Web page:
observations and hidden state sequence of state space models with Gaussian noise. State space models are popular for modelling stochastic networks as they allow to take into account that observations of the true state of a sys-tem may be corrupted by measurement noise (usually, a Gaussian noise process is assumed). Although state space models are very general, they are still relatively tractable in that the true system state can be estimated efficiently by a recursive procedure known as Kalman filtering. State space models can be regarded as a special type of hidden Markov model. As such, they are a flexible modelling tool that has been found useful, for example, for modelling road networks (Stathopoulos and Karlaftis, 2003) to account for uncertainty in the measurement of travel times. For instance, we may assume that travel times have to be estimated from flow and occupancy data. An increase in the unobserved mean travel time can be caused by traffic congestion; a shift in the mean value of the observations on the other hand could indicate a bias of the sensors. State space models can also be used to model communication networks:
Suppose that the current state of a channel (e.g. measured by the probability of packet loss) is not observed directly, but has to be inferred from the received package flow. A change in the mean value of the hidden state sequence, or a change in the mean value of the received package flow can deteriorate the performance of the network if it remains unrecognised. This motivates us to investigate procedures for testing against a shift in mean in the observations and hidden state sequence of state space models. The objective is to detect a change as quickly as possible while keeping the ratio of false alarms at a pre-specified low level. Since the observations are generally not independent, in (Basseville and Nikiforov, 1993) a cumulative sum (CUSUM) procedure is applied to the (independent) sequence of innovations, which is obtained as a byproduct from Kalman filter estimation of the hidden states. That is, a log-likelihood ratio (LLR) test statistic is used and an alarm is raised as soon as this test statistic exceeds a certain threshold that is assumed to be given.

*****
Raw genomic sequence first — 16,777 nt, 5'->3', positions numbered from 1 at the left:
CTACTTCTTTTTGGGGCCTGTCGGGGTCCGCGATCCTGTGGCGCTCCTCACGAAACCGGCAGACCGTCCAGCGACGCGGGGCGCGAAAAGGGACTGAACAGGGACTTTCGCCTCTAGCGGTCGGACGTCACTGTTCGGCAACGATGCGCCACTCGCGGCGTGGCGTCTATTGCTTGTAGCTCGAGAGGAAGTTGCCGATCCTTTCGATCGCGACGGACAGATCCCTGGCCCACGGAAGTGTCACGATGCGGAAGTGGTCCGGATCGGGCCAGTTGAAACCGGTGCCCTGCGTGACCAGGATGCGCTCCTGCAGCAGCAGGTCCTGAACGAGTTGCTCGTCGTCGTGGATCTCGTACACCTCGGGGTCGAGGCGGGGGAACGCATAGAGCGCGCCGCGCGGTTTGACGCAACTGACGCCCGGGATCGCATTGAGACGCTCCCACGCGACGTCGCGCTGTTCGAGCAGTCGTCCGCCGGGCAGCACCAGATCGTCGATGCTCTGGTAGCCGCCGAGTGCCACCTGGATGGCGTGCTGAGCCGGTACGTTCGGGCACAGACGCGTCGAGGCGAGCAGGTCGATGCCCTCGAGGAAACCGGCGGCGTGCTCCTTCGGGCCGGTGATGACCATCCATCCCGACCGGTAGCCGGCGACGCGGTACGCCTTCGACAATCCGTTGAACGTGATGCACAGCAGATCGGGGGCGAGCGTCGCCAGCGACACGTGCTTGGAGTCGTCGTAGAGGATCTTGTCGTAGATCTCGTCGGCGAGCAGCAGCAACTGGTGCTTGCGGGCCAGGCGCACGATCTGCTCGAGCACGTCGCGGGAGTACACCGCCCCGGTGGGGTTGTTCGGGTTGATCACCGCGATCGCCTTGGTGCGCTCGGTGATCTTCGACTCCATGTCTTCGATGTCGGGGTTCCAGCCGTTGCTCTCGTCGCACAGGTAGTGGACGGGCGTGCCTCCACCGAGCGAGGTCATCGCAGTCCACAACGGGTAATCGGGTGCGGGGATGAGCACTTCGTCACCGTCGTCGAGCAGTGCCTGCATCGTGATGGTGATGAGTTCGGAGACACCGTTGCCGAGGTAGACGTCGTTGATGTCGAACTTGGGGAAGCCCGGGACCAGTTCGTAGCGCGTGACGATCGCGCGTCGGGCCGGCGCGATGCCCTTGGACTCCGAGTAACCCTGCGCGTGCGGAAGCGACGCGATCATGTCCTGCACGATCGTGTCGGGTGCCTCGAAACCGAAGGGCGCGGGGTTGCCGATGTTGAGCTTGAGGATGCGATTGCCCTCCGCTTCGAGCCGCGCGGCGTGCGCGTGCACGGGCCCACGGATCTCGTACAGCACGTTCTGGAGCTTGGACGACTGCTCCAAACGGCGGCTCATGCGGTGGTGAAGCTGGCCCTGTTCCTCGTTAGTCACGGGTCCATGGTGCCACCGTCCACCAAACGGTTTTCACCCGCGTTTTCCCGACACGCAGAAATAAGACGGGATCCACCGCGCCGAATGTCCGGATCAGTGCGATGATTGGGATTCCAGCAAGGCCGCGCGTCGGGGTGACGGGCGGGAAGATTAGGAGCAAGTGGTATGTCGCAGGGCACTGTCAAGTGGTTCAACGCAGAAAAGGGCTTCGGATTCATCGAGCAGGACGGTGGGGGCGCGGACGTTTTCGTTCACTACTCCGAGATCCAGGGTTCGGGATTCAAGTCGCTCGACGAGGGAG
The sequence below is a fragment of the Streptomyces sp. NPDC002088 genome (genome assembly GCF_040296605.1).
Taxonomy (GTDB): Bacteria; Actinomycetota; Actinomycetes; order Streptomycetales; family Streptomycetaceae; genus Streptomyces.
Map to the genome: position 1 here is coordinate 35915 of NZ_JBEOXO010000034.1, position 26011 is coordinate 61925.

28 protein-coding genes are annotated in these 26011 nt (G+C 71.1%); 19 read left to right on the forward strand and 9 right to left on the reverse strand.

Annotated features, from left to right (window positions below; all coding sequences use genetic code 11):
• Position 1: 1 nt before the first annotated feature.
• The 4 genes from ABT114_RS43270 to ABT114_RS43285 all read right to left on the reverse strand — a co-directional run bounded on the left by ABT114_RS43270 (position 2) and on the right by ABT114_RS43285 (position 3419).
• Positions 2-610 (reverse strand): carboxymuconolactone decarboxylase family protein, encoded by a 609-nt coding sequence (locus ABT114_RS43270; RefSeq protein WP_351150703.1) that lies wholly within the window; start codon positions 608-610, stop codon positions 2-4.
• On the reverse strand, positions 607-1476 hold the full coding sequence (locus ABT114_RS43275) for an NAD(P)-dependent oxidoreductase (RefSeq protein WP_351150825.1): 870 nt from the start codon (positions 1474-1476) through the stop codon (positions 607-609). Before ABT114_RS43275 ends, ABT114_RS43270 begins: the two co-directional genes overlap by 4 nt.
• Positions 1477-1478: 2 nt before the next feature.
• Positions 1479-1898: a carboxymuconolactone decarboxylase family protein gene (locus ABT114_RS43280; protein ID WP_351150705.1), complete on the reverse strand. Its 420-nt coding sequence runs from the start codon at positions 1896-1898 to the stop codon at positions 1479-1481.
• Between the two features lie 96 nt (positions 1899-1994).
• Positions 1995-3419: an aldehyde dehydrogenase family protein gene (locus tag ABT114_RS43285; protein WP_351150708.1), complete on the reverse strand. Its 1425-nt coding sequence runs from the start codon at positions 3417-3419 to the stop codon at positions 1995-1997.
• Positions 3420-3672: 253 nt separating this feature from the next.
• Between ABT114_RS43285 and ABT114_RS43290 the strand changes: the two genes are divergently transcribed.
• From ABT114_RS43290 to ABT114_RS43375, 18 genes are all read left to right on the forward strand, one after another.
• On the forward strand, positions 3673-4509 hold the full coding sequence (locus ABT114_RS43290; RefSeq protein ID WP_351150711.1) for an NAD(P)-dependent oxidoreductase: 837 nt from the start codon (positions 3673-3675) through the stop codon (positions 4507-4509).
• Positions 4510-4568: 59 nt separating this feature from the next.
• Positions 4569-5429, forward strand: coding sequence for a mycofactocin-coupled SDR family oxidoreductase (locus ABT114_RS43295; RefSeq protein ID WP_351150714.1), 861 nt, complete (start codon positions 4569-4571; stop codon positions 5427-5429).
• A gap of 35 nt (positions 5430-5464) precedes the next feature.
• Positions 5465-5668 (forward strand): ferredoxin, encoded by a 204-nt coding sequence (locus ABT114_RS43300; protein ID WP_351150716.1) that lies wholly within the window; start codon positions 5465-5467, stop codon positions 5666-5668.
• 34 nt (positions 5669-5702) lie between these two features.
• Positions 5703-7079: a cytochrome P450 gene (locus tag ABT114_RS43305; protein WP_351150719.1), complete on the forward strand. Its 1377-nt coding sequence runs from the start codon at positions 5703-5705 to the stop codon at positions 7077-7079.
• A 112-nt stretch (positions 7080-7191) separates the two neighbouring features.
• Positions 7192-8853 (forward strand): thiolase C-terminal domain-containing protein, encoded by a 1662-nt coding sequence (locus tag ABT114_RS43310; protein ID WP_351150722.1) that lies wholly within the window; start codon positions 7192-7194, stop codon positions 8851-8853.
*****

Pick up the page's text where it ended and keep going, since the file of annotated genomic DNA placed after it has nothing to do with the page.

Change point detection for state space models has also been considered in (Lai and Shan, 1999) for the case where the size of the mean shift is unknown, in which case a generalized LLR test can be applied. In this paper we tackle the question of how the threshold of the sequential LLR test can be chosen when the shift size is assumed to be known. In practice, the latter assumption can be dealt with by realizing that typically there will be a minimum change size that is of interest from an engineering perspective, and that can thus be used as input for the model. Based on this assumption we can identify the appropriate level of the threshold based on approximations of the false alarm probability - essentially the probability that a random walk process exceeds a given threshold on an interval. A persistent change in the mean value of the observations results in a dynamic change in the mean value of the innovations, which are therefore not identically distributed after the change point. However, it follows from the stability properties of the Kalman filter that under weak conditions the magnitude of the shift converges to a constant. This allows for large-deviations (LD) approximations as well as approximations motivated by a functional central limit theorem (CLT). LD approximations to the false alarm probability have been considered in (Bucklew, 1985; Ellens et al., 2013; Kuhn et al., 2014) for testing i.i.d. and vector autoregressive moving average (VARMA) models. CLT approximations were motivated, for example, in Siegmund (1985). We compare the numerical performance of the tests under both types of limiting regimes with respect to the false alarm probability and the detection delay.
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